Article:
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Is Japan ready for a real crisis? Cover-up scandal reveals risks

Culture of hiding inconvenient information could hamper decision making

Tomomi Inada confirmed her departure as Japan's defense minister Friday.

TOKYO -- North Korea has tested yet another intercontinental ballistic missile (ICBM). While the rest of the world nervously watched North Korea over the past two days, Japan was rocked by an ugly cover-up scandal that raised doubts about the readiness of the nation's defense apparatus to handle a real crisis.

Tomomi Inada told reporters Friday that she was stepping down as defense minister over the allegations of misleading the public about activity records kept by troops on a peacekeeping mission in South Sudan. She also said that a special investigation into the incident had revealed a deliberate attempt to hide the documents.

Asked whether the ministry has a culture of hiding information, Inada responded that "we do not intend to keep things from the Japanese people, and we definitely need to improve the way we release information to the public."

Not walking the talk

But the Defense Ministry did try to hide the logs from the people. The ministry turned down freedom of information requests made last year in July and October for access to the documents, with the Ground Self-Defense Force claiming they no longer existed. Evidence suggests someone later ordered the logs to be destroyed.

The records, which eventually were released, indicate major fighting occurred in South Sudan's capital of Juba while the SDF was in the country. Because Japanese troops are allowed to engage in peacekeeping operations only when a cease-fire is in place, the ministry likely was concerned that this information would upend the basic premise of the SDF mission in the country.

Such cover-ups are not only illegal, they also pose serious security risks. Though the mission did not result in any casualties, the outcome could have been vastly different in an active military conflict. Inconvenient information must be shared throughout the ministry so it can be reflected in future decisions. Inada should attend the recess Diet session being convened to discuss the allegations and explain what happened in her own words.

"In a war, we would need to gather so much more information than we do now and incorporate [it] into our strategy," a former defense minister said. "I worry whether the current system will really be enough."

It is also crucial that the public remains informed, since no military activity can succeed without its support and understanding. The U.S. wars in Vietnam and Iraq, for example, came under heavy criticism when key information was found to be manipulated or covered up. Japan cannot return to deceiving its people, as it did during World War II by claiming retreating troops were simply being "relocated."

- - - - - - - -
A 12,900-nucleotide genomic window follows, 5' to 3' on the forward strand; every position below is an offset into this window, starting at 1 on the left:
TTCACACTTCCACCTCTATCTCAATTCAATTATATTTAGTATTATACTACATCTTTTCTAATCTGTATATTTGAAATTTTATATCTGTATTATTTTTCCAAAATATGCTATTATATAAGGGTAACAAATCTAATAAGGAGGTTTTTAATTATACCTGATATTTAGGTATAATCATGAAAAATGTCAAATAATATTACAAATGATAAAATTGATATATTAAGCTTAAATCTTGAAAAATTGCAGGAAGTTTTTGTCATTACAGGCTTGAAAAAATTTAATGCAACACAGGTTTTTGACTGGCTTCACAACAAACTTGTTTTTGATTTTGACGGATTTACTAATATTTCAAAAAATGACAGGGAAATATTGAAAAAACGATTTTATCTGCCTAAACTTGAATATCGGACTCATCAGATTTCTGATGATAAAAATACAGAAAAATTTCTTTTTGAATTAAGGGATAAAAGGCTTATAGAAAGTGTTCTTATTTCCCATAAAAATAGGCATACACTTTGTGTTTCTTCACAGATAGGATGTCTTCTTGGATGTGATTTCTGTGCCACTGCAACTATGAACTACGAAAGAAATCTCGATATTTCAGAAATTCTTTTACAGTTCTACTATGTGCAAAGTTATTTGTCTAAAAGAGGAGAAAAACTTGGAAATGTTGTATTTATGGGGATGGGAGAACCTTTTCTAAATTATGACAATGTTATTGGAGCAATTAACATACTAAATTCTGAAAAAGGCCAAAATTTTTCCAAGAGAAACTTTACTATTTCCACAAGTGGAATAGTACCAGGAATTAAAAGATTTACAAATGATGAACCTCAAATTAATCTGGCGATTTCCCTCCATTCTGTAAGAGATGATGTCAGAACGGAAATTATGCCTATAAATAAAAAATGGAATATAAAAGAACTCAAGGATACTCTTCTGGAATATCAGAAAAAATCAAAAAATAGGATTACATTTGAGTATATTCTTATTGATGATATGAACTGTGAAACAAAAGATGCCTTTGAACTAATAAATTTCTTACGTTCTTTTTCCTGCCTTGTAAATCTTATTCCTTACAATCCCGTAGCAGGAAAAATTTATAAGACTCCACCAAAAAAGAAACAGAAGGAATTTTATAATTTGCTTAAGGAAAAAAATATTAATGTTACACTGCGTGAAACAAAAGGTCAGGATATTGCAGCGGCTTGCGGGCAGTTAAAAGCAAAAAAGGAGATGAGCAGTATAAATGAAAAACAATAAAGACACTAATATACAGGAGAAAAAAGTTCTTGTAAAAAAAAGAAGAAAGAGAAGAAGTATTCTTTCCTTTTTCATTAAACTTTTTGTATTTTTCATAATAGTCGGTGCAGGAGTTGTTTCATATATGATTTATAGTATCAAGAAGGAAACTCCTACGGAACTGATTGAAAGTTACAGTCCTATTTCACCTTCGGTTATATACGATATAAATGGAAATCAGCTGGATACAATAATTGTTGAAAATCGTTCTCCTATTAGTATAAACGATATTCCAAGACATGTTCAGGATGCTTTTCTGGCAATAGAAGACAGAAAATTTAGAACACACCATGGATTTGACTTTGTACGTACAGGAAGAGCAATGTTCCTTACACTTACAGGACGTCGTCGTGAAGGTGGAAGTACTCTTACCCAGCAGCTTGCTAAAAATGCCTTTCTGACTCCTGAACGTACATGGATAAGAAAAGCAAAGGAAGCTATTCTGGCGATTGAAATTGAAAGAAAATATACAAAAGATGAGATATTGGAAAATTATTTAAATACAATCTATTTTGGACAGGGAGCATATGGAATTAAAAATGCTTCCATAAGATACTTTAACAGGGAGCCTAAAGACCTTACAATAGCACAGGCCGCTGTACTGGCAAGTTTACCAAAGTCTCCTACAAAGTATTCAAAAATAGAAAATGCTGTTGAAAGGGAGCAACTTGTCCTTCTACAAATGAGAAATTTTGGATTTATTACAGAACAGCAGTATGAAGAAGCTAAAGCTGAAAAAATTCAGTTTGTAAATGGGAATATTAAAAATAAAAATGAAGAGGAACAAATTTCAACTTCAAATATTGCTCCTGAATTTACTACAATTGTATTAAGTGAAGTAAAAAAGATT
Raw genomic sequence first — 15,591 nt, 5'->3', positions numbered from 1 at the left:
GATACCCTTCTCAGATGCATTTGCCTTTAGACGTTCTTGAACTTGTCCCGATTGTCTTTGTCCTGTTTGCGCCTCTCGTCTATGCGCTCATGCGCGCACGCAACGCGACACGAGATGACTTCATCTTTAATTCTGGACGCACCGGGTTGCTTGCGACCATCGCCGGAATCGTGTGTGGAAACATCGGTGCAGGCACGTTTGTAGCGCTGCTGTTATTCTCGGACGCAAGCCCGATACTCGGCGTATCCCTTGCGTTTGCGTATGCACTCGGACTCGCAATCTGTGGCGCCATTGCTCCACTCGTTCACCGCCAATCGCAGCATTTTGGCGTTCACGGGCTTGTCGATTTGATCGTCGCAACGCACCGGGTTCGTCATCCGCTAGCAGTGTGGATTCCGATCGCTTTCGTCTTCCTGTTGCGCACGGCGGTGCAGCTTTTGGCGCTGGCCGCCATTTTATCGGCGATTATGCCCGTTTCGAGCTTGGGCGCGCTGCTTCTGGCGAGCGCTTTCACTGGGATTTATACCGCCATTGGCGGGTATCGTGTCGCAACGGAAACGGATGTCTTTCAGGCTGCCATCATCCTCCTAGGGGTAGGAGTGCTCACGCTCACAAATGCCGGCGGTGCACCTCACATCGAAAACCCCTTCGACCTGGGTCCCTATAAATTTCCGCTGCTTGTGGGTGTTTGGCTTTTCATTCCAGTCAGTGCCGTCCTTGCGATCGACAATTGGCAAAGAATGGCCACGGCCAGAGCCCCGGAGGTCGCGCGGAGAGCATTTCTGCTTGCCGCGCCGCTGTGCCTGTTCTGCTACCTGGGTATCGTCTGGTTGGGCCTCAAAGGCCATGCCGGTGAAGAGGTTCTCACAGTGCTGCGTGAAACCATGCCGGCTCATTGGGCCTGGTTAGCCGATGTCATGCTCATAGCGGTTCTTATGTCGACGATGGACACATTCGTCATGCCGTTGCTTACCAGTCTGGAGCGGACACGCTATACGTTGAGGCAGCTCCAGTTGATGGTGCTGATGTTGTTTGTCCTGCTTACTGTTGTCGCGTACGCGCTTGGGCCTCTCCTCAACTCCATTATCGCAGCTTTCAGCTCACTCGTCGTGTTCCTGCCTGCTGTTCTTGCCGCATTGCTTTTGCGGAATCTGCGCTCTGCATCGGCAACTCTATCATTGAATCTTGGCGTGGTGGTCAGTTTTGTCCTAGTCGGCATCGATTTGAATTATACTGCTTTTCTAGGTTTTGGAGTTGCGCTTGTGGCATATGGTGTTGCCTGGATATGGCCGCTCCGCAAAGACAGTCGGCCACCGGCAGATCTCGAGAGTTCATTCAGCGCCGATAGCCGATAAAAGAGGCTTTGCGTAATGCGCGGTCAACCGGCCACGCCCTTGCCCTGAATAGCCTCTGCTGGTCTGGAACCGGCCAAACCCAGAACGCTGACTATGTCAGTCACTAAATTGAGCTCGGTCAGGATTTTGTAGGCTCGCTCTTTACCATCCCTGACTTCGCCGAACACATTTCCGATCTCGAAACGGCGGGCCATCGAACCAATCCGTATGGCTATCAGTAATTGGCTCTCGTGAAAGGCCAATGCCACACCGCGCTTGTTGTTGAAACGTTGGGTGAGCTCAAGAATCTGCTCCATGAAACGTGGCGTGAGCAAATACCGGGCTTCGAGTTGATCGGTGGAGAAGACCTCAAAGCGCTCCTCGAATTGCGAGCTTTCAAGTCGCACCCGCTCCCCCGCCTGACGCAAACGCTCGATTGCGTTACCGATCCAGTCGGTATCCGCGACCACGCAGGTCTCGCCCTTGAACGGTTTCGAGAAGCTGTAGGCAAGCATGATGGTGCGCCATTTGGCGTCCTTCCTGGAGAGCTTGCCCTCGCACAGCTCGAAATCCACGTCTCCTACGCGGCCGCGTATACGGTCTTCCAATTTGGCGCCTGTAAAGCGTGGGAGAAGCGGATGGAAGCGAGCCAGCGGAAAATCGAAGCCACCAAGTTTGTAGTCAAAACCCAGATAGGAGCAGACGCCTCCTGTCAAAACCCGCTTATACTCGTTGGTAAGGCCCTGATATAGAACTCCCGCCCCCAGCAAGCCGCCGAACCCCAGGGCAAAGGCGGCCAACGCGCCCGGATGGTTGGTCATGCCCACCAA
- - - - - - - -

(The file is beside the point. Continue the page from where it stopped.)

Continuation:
Dysfunctional system

Uniformed SDF officers "don't like to see their activities become constrained and are usually wary of disclosing information," a government source said. Overcoming such a culture is the job of the civilian leadership, including the Defense Ministry. But the mechanism failed this time for two main reasons.

Firstly, Inada, who lacked prior defense or diplomatic experience, was not qualified to lead the Defense Ministry or the 200,000-plus members of the armed forces.

"The minister is being very studious, and she's finally getting the hang of things," an SDF official had said coolly several months into her term.

Prime Minister Shinzo Abe also should be held accountable for giving her the post in the first place.

And secondly, Japan's civilian control over the SDF is not fully developed. Ideally, the civilian leadership would use its far-ranging insights into national security, domestic policies and foreign affairs to craft a defense strategy. Uniformed officers would support the process using their professional knowledge and experience with the armed forces.

But recent developments have shed light on a deep rivalry between the two sides. The Ground SDF, frustrated by the preliminary outcome of the investigation into the allegations of a cover-up, is suspected of leaking Inada's possible involvement.

Japan has experienced no combat since World War II, depending instead on the U.S. for its defense. "The country has focused on managing the SDF's activities under [the constitution's war-renouncing] Article 9, and neglected to make serious efforts to iron out our defense apparatus," another former defense minister said.

But Japan needs to make a change. In hopes of keeping the region stable, the country has enacted new security legislation so the SDF can provide logistic support to the U.S. military. Though this decision was not mistaken, Japan could face serious trouble if it does not also develop a framework capable of handling such operations.

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